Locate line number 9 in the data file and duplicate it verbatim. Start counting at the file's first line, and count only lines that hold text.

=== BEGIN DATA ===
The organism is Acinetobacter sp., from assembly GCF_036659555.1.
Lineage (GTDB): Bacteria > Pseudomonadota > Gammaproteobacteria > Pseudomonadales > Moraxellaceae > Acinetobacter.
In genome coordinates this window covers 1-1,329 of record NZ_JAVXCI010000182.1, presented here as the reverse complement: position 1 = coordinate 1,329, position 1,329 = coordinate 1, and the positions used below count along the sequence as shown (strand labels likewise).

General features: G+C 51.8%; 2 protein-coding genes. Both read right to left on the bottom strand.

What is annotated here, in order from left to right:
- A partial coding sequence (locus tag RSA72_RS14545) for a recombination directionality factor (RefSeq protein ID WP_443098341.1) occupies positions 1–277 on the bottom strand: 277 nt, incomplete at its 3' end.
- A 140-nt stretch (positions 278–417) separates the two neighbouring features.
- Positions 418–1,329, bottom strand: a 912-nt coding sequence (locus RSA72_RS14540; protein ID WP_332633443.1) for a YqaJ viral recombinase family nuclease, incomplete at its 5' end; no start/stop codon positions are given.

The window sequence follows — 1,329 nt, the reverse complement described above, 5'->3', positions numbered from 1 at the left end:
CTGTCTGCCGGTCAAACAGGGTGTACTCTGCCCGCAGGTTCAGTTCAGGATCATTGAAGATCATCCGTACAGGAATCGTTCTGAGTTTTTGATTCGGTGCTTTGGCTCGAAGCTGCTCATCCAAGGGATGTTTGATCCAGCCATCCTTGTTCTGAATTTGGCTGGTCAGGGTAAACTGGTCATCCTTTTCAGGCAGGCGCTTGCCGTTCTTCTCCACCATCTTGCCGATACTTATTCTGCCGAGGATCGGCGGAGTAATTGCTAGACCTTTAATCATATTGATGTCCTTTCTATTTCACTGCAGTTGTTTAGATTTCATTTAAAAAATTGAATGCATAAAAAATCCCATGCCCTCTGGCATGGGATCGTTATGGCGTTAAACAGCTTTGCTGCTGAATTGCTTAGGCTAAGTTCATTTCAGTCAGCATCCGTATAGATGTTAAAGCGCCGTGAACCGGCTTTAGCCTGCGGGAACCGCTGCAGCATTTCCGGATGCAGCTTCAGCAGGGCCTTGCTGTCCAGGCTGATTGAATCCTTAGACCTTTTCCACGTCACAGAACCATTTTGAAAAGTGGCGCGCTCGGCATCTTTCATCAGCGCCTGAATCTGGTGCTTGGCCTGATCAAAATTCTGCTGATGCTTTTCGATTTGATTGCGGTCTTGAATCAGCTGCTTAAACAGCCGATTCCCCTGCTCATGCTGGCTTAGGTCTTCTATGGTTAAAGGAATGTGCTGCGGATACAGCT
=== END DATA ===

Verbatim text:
The window sequence follows — 1,329 nt, the reverse complement described above, 5'->3', positions numbered from 1 at the left end: